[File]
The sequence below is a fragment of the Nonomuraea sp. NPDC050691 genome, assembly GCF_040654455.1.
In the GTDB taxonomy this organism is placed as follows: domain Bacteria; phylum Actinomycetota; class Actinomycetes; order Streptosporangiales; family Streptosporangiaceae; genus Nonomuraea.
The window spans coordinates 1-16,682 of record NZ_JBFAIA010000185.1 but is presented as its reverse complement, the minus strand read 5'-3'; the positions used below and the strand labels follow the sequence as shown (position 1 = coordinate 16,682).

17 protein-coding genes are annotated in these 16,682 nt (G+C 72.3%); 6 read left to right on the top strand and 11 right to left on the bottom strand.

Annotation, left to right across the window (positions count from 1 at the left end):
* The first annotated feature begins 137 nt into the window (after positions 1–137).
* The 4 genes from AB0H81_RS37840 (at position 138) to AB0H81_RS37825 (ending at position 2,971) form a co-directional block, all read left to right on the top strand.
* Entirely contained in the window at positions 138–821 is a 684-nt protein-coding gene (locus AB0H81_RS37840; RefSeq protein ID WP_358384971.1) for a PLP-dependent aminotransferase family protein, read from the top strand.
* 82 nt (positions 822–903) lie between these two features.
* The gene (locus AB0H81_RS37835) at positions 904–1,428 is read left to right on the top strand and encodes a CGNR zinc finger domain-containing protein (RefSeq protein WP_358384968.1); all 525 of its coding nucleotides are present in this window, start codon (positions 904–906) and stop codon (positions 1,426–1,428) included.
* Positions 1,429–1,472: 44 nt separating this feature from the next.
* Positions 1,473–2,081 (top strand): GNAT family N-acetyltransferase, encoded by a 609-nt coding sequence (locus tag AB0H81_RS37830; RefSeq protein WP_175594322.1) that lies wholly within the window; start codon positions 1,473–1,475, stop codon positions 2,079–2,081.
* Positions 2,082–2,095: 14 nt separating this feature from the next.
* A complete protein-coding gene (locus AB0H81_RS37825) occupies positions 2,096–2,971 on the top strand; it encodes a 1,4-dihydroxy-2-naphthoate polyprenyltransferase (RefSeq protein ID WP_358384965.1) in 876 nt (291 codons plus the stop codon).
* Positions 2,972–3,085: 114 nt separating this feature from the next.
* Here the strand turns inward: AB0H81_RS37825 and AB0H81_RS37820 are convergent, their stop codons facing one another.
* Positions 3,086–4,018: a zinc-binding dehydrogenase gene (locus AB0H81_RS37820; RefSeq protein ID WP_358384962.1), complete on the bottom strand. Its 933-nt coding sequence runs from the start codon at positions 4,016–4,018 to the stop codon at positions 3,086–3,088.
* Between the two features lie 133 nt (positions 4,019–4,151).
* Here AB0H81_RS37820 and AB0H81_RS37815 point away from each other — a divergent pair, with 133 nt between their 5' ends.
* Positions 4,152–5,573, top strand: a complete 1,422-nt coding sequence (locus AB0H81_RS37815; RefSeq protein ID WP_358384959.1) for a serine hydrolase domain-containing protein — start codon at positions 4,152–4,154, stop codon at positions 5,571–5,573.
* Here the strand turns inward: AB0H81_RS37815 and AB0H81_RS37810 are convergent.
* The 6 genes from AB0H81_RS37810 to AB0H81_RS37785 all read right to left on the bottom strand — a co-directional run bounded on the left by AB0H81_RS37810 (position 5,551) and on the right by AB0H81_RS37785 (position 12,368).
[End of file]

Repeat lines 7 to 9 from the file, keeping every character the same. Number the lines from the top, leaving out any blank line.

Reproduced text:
* The 4 genes from AB0H81_RS37840 (at position 138) to AB0H81_RS37825 (ending at position 2,971) form a co-directional block, all read left to right on the top strand.
* Entirely contained in the window at positions 138–821 is a 684-nt protein-coding gene (locus AB0H81_RS37840; RefSeq protein ID WP_358384971.1) for a PLP-dependent aminotransferase family protein, read from the top strand.
* 82 nt (positions 822–903) lie between these two features.